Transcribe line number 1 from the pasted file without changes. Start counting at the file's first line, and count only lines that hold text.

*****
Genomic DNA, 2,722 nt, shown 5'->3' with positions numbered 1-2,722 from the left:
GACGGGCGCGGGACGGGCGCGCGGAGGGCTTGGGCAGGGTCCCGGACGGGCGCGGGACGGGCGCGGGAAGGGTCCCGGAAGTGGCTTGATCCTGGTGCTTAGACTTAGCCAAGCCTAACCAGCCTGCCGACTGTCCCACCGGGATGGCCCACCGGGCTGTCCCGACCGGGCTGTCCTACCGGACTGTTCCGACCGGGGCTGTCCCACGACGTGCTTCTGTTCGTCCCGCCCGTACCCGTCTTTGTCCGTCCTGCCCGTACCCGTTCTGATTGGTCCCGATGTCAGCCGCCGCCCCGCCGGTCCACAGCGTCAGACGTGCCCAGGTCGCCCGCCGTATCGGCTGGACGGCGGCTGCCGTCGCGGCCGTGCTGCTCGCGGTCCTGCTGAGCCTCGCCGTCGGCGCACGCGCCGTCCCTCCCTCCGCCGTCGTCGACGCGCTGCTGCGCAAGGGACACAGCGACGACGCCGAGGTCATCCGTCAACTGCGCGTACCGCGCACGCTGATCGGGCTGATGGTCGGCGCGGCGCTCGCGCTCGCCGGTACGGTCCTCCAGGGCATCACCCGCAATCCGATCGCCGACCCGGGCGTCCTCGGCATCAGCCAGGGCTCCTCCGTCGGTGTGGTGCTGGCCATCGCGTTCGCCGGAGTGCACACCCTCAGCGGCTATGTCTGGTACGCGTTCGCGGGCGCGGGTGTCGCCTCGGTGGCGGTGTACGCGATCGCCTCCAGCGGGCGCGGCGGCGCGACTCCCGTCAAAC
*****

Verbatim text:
Genomic DNA, 2,722 nt, shown 5'->3' with positions numbered 1-2,722 from the left: